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Sunday, June 26, 2011

Bill allowing states to OK online poker introduced

WASHINGTON – Poker players could ante up online in states that choose to allow it, under legislation introduced Friday by Rep. Joe Barton, R-Texas.

The bill, which Barton noted has bipartisan support, would require poker websites to obtain licenses from at least one state and the U.S. Department of Commerce to operate legally. The sites would be required to verify a user’s location to ensure that his or her state authorizes online poker.

Barton and the bill’s co-sponsors said at a news conference that their goal is to expand individual freedom and lessen the regulatory burden on banks. It is currently illegal in the U.S. for banks to process online gambling winnings or losses, even though playing poker online is not explicitly barred.

The Justice Department used the law in April to shut down and file lawsuits against several poker websites. The lawsuits were one reason for the new bill, Barton said.

“This is a law that is unworkable,” Barton said. “You shouldn’t have the proceeds of a legal activity being illegal.”

Barton estimated that the measure could generate $3 billion annually, which would come from taxing winnings. It would be split between states and the federal government.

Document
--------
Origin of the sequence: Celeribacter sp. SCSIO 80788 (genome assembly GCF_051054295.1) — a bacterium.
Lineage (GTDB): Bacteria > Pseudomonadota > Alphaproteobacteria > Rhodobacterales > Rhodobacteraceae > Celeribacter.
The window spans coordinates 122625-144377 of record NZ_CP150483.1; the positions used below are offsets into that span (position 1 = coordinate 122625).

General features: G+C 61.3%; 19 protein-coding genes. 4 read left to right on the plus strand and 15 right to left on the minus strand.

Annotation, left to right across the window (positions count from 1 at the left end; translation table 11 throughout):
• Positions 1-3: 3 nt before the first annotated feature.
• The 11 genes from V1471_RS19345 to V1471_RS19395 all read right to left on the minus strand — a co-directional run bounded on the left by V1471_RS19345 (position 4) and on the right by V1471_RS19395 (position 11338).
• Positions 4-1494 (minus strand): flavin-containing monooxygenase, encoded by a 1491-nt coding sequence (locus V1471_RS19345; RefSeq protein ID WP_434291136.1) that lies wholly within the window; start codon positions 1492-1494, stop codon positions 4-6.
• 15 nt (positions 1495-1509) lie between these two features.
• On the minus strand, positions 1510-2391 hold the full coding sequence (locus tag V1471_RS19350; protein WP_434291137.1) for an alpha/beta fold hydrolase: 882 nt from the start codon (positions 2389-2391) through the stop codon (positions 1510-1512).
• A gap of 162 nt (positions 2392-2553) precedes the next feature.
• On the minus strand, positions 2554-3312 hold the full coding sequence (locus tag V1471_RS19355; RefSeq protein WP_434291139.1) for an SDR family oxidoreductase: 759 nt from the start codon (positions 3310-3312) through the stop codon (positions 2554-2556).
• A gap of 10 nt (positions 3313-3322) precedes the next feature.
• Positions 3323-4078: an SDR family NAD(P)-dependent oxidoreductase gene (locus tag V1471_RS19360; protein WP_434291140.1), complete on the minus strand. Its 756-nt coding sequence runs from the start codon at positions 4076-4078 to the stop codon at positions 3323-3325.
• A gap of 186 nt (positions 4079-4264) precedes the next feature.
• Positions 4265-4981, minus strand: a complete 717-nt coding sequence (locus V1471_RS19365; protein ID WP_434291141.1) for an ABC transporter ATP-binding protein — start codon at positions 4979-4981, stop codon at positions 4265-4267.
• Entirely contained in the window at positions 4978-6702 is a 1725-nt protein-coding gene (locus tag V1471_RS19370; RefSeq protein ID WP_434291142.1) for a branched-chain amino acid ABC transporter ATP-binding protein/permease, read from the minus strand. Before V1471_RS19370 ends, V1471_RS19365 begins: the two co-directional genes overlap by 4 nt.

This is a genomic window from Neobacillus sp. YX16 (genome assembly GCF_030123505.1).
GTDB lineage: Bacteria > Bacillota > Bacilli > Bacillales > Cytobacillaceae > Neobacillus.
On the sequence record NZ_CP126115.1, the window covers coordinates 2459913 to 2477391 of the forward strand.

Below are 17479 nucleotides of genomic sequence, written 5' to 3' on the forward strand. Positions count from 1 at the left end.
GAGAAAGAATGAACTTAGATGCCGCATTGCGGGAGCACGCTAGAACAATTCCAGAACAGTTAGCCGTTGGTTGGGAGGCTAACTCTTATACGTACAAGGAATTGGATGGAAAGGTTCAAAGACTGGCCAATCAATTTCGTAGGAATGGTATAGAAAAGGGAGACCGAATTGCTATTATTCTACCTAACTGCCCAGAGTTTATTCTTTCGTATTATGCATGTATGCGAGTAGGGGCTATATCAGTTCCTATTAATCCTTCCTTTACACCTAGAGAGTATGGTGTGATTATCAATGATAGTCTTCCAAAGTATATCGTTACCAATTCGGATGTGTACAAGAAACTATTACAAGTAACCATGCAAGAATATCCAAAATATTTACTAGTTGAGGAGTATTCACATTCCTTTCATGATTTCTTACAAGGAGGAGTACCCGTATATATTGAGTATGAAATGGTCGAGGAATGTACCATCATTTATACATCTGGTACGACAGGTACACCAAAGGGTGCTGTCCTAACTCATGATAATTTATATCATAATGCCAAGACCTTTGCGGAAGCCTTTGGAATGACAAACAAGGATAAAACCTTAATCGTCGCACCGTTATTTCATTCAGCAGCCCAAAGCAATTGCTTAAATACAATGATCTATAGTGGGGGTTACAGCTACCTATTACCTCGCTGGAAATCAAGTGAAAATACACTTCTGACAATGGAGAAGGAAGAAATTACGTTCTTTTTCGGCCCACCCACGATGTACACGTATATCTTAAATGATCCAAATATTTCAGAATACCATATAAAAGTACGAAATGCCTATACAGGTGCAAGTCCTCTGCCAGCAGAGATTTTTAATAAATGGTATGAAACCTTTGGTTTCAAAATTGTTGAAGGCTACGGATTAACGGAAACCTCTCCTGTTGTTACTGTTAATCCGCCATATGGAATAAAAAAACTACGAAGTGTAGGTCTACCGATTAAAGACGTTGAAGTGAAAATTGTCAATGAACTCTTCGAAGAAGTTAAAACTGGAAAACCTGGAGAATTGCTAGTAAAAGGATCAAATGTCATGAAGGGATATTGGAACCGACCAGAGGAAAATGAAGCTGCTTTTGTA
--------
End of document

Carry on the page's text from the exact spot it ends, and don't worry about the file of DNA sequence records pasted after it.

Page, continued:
Rob Kohler, a lobbyist for the Texas Baptist Christian Life Commission, a religious interest group, fought a slot machine bill in the Texas Legislature – arguing it makes gambling easily accessible to the low-income folks who could develop gambling addictions.

Online poker, he said, would be worse.

“The proximity goes from having to drive somewhere to sitting around in your living room,” Kohler said.

While Barton’s bill would require websites to screen out minors, Kohler said that it would be impossible to keep all youths out of the games. Rep. Barney Frank, D-Mass., one of the bill’s 11 co-sponsors from both parties, said that no system is perfect.

“If you say that no adult can do anything over the Internet unless you are willing to let a child do it, then you might as well shut down the Internet,” Frank said.

Barton and Frank said they hope to pass the bill before the end of the year, and they don’t believe President Barack Obama would object.

“The president is reputed to be a pretty good poker player,” Barton said. “I can’t believe someone from the South Side of Chicago wouldn’t want to support this.”